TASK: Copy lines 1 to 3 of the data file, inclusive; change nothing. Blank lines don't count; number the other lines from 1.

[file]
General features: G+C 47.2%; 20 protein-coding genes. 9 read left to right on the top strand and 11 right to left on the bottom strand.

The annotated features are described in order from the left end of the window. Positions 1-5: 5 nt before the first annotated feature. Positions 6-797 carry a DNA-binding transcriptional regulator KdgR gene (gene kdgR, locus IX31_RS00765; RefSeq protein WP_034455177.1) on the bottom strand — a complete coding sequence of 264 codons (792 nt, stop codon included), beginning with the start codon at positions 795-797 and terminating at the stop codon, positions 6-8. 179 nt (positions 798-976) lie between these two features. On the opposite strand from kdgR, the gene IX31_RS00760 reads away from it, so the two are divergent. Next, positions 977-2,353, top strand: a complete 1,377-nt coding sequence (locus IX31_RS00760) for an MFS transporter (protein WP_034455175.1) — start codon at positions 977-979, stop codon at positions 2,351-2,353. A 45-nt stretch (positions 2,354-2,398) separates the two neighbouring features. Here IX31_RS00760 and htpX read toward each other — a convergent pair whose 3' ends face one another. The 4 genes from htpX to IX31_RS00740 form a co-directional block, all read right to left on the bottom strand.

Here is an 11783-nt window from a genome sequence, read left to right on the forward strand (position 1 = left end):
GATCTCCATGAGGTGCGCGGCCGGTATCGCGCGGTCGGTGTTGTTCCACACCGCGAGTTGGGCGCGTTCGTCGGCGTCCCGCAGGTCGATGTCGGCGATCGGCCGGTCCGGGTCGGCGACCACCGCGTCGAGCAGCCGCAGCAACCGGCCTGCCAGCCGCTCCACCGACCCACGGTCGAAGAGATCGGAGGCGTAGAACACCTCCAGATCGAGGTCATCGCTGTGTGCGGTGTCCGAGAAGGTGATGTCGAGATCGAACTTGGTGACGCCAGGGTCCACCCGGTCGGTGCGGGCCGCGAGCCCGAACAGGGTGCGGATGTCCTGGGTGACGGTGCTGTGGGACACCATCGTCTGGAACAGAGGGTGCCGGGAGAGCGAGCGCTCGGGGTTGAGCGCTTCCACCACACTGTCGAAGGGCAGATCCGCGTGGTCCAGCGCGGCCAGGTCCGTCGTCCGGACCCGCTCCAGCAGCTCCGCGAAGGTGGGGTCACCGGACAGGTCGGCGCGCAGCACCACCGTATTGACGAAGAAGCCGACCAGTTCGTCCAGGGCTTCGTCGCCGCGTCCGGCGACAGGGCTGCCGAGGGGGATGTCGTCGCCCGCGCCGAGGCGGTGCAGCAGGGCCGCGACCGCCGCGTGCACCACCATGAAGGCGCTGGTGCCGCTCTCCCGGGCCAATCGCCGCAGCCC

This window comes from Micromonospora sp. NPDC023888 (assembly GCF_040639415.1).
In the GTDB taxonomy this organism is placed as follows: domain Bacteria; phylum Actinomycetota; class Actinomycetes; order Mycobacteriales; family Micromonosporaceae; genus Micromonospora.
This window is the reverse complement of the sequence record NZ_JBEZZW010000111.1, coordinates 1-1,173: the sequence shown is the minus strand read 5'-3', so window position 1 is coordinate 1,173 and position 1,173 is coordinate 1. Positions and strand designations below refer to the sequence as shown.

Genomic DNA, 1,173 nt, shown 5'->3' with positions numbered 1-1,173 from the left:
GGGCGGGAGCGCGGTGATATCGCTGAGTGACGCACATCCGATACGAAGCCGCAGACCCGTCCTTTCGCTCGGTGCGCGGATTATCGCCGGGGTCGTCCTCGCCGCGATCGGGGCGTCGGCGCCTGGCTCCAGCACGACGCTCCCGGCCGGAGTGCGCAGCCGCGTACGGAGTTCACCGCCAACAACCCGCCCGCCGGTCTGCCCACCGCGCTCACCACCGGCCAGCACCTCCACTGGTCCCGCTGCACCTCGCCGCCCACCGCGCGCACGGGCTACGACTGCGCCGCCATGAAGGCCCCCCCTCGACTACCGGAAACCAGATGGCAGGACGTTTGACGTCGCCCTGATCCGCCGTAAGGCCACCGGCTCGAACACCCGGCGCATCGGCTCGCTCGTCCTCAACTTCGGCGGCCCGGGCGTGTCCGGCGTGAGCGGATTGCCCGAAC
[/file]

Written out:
General features: G+C 47.2%; 20 protein-coding genes. 9 read left to right on the top strand and 11 right to left on the bottom strand.

The annotated features are described in order from the left end of the window. Positions 1-5: 5 nt before the first annotated feature. Positions 6-797 carry a DNA-binding transcriptional regulator KdgR gene (gene kdgR, locus IX31_RS00765; RefSeq protein WP_034455177.1) on the bottom strand — a complete coding sequence of 264 codons (792 nt, stop codon included), beginning with the start codon at positions 795-797 and terminating at the stop codon, positions 6-8. 179 nt (positions 798-976) lie between these two features. On the opposite strand from kdgR, the gene IX31_RS00760 reads away from it, so the two are divergent. Next, positions 977-2,353, top strand: a complete 1,377-nt coding sequence (locus IX31_RS00760) for an MFS transporter (protein WP_034455175.1) — start codon at positions 977-979, stop codon at positions 2,351-2,353. A 45-nt stretch (positions 2,354-2,398) separates the two neighbouring features. Here IX31_RS00760 and htpX read toward each other — a convergent pair whose 3' ends face one another. The 4 genes from htpX to IX31_RS00740 form a co-directional block, all read right to left on the bottom strand.

Here is an 11783-nt window from a genome sequence, read left to right on the forward strand (position 1 = left end):